In this guide, we will be showing you how to restart the network on an Ubuntu system.
If you are experiencing issues with your connection, one of the first things you might want to try is restarting the network.
There are several ways to restart the networking on Ubuntu that we will be covering.
Restarting the network differs between the Desktop and Server flavors of Ubuntu as they use slightly different ways of handling the network.
Before proceeding, double-check what flavor of Ubuntu you are using, then skip to the corresponding section.
Restarting the Network on Ubuntu Desktop
In this section, we will be showing you how you can restart the network on Ubuntu Desktop. We cover how to use the GUI or terminal to restart the network.
Using the Desktop Interface to Restart the Network
Restarting a particular network interface is incredibly simple within the Ubuntu interface. You don’t have to leave the desktop or scramble through the settings.
The following screenshots were taken on Ubuntu 22.04 but should also work for restarting the network on older versions.
1. On the Ubuntu desktop, click the top-right of the screen to open the quick settings panel.
This panel will allow us to turn any connection off and on quickly.
2. With the quick setting panel, identify the Ubuntu connection you want to restart and click it (1.).
In the expanded network menu, click the “
Turn Off” option to disable that connection (2.).
3. Open the quick settings panel again, and find the network connection you disabled (1.).
This time you will need to click the “
Connect” button to restart the connection (2.).
4. You should now have successfully restarted the network on Ubuntu.
If you are still facing issues, it might be worth trying a complete restart of your system.
Using the Terminal to Restart the Network Interface
Restarting the Ubuntu network interface through the terminal is more of an involved process.
Over the several different releases of Ubuntu, these methods have changed slightly. If one command doesn’t work for you, please try one of the others mentioned within this section.
Before proceeding, open the terminal on your Ubuntu device. You can press CTRL + ALT + T on your keyboard to quickly open the terminal.
Using NMCLI to Restart the Network
In recent versions of Ubuntu, including Ubuntu 22.04, 20.04 and 18.04 you can use “
nmcli” to restart the network.
Nmcli is a command-line tool that allows us to issue commands to NetworkManager, which handles the underlying network on Ubuntu desktop devices.
1. With the terminal open on your device, you will want to start by turning off the network connection.
To use “
nmcli” to turn off your network connection, use the following command.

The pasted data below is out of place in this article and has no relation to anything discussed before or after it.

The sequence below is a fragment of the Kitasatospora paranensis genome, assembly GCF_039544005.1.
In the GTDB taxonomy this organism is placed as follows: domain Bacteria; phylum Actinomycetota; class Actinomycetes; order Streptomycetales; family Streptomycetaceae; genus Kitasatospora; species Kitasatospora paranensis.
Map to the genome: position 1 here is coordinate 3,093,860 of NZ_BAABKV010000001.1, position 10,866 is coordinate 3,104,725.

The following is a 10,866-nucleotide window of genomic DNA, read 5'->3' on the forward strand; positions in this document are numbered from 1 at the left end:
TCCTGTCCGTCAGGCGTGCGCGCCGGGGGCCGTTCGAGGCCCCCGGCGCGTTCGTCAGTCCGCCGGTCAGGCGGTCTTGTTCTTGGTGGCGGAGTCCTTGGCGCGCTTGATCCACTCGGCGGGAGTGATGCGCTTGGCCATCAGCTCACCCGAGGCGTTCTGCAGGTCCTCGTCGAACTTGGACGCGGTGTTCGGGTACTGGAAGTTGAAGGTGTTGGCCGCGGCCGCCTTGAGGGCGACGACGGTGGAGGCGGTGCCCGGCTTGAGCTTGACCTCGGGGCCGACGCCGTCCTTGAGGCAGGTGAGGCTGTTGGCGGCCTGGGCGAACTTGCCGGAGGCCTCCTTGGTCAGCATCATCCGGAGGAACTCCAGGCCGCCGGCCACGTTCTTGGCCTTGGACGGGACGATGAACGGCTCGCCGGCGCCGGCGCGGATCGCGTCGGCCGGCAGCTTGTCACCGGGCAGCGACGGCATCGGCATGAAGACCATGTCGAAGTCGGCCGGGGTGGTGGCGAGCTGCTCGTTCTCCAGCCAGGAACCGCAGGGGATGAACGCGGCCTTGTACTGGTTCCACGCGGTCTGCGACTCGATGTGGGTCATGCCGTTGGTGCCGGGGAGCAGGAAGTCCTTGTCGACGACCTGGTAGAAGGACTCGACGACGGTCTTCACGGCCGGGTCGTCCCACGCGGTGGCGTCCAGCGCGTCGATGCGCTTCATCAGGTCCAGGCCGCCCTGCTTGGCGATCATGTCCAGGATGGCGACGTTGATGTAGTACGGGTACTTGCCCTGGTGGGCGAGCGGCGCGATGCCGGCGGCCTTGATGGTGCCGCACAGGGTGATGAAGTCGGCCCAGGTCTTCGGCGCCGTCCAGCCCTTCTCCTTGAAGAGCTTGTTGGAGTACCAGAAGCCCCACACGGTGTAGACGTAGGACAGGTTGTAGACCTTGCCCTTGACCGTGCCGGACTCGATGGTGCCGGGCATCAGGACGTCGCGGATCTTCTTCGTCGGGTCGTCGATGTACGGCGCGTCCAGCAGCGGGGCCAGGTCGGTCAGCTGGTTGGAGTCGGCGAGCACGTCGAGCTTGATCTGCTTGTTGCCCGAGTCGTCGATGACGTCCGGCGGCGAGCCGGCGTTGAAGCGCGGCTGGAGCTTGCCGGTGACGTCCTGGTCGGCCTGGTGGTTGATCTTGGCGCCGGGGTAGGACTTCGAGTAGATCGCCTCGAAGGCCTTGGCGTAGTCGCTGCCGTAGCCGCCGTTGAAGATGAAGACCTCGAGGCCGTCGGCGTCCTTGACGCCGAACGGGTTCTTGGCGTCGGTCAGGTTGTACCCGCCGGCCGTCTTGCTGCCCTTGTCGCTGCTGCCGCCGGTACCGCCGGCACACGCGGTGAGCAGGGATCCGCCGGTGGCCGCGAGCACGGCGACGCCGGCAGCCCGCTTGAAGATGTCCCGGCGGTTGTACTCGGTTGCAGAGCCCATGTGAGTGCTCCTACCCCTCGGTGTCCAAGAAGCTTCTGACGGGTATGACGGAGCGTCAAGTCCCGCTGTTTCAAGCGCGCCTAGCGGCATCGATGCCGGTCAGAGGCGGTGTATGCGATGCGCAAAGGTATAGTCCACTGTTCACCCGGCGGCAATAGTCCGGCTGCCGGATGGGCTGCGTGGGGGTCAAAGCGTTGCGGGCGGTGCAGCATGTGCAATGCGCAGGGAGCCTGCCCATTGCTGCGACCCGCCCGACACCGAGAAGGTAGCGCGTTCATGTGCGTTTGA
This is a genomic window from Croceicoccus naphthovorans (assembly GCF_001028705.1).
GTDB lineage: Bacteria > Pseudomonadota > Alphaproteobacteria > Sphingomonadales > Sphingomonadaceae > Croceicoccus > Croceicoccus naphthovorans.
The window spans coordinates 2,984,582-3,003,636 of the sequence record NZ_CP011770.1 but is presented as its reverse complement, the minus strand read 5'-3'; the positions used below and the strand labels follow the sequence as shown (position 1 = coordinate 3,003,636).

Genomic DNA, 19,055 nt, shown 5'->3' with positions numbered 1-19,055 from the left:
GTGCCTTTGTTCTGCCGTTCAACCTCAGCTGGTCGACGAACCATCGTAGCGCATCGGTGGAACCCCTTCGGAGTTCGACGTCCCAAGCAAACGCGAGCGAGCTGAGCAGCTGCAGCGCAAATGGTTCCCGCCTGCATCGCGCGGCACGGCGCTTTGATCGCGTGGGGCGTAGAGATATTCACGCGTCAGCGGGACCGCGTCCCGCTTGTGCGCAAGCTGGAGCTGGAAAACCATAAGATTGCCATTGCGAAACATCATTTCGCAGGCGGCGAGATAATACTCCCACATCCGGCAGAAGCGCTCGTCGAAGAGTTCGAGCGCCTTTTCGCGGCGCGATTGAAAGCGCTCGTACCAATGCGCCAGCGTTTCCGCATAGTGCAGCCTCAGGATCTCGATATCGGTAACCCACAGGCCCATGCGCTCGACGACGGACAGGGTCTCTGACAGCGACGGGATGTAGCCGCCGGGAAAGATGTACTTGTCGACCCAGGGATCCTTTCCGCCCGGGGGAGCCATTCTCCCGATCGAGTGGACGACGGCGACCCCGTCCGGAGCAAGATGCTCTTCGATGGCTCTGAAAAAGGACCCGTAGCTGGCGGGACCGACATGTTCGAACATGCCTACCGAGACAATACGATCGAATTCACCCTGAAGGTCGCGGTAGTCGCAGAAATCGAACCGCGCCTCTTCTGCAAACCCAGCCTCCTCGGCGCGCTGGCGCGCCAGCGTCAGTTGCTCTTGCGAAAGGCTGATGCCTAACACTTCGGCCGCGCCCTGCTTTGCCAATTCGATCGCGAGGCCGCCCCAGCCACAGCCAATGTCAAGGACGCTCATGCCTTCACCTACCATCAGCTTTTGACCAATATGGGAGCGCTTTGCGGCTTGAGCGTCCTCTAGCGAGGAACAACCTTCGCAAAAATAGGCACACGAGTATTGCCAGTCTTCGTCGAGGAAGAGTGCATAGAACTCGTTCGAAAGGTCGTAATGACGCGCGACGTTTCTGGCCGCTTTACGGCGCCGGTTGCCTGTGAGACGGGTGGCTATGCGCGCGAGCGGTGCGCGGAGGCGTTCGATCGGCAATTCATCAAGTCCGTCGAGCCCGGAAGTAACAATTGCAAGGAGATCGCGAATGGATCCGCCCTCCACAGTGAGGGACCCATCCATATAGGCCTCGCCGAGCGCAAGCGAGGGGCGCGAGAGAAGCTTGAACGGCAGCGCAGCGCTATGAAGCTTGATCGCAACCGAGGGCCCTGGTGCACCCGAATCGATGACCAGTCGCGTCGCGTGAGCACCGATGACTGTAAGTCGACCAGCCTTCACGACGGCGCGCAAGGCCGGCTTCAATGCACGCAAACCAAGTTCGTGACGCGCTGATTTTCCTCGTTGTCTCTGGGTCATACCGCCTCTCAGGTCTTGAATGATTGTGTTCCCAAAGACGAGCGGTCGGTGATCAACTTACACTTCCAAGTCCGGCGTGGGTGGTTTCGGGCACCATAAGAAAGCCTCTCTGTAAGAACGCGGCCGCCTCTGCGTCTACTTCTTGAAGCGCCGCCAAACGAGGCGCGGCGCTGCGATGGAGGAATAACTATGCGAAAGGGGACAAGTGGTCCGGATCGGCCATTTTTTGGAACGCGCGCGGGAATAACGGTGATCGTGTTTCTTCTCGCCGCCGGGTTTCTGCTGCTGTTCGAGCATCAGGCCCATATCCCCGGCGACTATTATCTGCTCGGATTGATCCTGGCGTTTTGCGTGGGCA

sudo nmcli networking off
2. To complete the network restart of your Ubuntu device, you will want to use “
This time, however, we will use it to turn networking back on by using the command below.
sudo nmcli networking on
Restarting the NetworkManager Service
Another way of restarting the network on Ubuntu Desktop is to restart the NetworkManager service.
This service controls all networking on your device, so we restart the network state by restarting it.
Use the following command in the terminal to restart this service using “
sudo systemctl restart NetworkManager
Restarting the Network on Ubuntu Server
This section will show you how to restart the network on Ubuntu Server. These steps differ due to Ubuntu Server typically utilizing a different network management method.
It should be noted that you should not run the following commands over SSH. This is because you will switch off your network, breaking the SSH connection.
Restarting an Individual Network Interface
You can restart individual network interfaces within Ubuntu by utilizing the “
ip” command within the terminal.
This section will show you how to identify your network interfaces and restart them.
1. We can utilize the ip command to list all network devices available on Ubuntu.
To list all of the network interfaces, run the command below.
ip addr show
After running the above command, you will see something like the following appear in the terminal. First, note the name of the interface you want to restart. For example, ours will be “
You can safely ignore the “
lo” interface as this is the loopback interface.
1: lo: <LOOPBACK,UP,LOWER_UP> mtu 65536 qdisc noqueue state UNKNOWN group default qlen 1000 link/loopback 00:00:00:00:00:00 brd 00:00:00:00:00:00 inet 127.0.0.1/8 scope host lo valid_lft forever preferred_lft forever inet6 ::1/128 scope host valid_lft forever preferred_lft forever 2: enp2s0: <BROADCAST,MULTICAST,UP,LOWER_UP> mtu 1500 qdisc fq_codel state UP group default qlen 1000 link/ether 52:54:00:82:b5:b3 brd ff:ff:ff:ff:ff:ff inet 192.168.0.215/24 brd 192.168.0.255 scope global dynamic noprefixroute enp2s0 valid_lft 81911sec preferred_lft 81911sec inet6 fe80::d941:4ce1:c6b4:52f6/64 scope link noprefixroute valid_lft forever preferred_lft forever
2. Now that we have the name of a network interface, we can utilize it now to restart the network on Ubuntu.
Use the following two commands to bring the network down, and immediately back up again.
Make sure that you replace “
NETWORKNAME” with the name of the network interface you want to restart.
sudo ip link set NETWORKNAME down sudo ip link set NETWORKNAME up
Restarting the Network Service
You can also restart the network on Ubuntu server by restarting the entire service. This has risks, so be careful when doing it on a live server.
To restart the network service, you must use the following command within the terminal.
sudo systemctl restart systemd-networkd
In this tutorial we aimed to show you how you can restart the network on Ubuntu.
Please comment below if you have questions about restarting the network for the desktop or server variants.